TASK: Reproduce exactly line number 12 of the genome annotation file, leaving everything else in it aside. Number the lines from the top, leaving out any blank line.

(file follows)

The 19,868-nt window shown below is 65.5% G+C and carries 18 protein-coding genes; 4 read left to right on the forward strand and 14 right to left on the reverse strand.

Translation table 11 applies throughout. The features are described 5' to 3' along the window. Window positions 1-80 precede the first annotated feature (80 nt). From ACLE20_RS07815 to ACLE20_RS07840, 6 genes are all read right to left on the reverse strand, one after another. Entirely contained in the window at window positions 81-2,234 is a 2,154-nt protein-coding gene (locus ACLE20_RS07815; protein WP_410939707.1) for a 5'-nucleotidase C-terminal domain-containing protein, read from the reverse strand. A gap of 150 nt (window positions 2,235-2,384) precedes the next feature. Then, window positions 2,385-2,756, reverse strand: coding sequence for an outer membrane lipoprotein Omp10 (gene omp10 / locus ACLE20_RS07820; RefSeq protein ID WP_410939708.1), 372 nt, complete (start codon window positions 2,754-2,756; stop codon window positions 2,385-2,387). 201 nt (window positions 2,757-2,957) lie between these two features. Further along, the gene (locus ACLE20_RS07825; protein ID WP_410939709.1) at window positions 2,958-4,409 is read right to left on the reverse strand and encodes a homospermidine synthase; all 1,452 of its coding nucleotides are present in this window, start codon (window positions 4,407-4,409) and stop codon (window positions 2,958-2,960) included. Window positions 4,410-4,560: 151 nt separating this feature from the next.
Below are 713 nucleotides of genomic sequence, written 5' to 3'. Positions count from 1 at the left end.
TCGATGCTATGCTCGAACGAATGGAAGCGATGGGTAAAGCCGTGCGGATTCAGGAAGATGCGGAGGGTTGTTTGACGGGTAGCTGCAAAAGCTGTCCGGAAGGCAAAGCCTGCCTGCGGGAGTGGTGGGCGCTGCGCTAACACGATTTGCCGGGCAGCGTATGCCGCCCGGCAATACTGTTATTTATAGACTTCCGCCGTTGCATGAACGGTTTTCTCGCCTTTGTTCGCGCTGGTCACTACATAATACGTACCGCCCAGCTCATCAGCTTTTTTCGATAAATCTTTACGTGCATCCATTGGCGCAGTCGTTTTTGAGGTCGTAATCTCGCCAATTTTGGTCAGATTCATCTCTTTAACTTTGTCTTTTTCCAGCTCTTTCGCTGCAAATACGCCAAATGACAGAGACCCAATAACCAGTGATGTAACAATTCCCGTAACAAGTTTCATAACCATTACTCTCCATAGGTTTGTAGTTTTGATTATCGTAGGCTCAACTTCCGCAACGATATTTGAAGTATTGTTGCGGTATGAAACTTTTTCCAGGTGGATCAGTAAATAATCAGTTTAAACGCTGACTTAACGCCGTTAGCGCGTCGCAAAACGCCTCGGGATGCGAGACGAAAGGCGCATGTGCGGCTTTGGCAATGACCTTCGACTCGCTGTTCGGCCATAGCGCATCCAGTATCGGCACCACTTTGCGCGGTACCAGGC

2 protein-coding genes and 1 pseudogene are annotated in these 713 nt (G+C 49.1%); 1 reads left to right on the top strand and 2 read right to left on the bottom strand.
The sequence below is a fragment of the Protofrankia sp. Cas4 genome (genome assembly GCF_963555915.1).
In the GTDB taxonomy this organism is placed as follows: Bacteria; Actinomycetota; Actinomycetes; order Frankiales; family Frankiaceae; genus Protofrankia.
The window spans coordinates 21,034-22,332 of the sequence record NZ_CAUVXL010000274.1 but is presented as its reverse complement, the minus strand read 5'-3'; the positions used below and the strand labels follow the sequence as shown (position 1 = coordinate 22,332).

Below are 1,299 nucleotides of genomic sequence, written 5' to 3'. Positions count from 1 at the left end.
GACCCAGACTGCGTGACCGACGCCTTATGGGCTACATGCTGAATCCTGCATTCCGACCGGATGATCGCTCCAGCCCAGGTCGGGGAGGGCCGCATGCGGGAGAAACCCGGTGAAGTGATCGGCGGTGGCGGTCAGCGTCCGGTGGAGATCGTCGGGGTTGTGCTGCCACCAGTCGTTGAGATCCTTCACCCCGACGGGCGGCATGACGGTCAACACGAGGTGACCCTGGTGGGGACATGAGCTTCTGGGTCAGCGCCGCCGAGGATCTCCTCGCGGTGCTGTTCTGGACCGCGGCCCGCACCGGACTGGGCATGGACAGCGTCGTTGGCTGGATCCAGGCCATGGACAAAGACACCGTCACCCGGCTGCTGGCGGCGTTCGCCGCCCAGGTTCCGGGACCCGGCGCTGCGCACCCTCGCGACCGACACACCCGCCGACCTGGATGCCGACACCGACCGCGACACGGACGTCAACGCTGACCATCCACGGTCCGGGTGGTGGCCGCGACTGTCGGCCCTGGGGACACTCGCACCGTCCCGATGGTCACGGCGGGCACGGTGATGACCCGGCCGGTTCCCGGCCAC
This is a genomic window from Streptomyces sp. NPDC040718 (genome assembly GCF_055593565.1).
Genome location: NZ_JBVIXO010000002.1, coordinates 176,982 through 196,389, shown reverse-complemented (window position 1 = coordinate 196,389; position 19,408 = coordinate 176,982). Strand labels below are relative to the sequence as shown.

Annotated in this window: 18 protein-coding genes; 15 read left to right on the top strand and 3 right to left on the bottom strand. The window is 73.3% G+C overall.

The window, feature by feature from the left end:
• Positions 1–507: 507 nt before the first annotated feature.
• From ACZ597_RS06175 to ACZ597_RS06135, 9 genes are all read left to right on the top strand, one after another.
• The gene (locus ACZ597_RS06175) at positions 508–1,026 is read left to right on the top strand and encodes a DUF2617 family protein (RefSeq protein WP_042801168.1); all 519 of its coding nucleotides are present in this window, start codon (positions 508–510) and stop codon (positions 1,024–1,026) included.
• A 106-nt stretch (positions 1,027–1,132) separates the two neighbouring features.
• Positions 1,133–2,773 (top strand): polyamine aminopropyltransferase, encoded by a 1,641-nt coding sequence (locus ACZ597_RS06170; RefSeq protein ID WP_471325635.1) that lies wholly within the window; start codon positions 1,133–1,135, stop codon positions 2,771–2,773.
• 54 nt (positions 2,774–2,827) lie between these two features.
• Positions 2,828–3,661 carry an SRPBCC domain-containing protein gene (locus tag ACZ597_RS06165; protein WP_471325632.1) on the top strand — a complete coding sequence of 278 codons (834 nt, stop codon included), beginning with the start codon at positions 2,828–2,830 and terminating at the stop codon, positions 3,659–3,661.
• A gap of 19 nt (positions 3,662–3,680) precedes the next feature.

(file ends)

Genome location: NZ_JBVIXO010000002.1, coordinates 176,982 through 196,389, shown reverse-complemented (window position 1 = coordinate 196,389; position 19,408 = coordinate 176,982). Strand labels below are relative to the sequence as shown.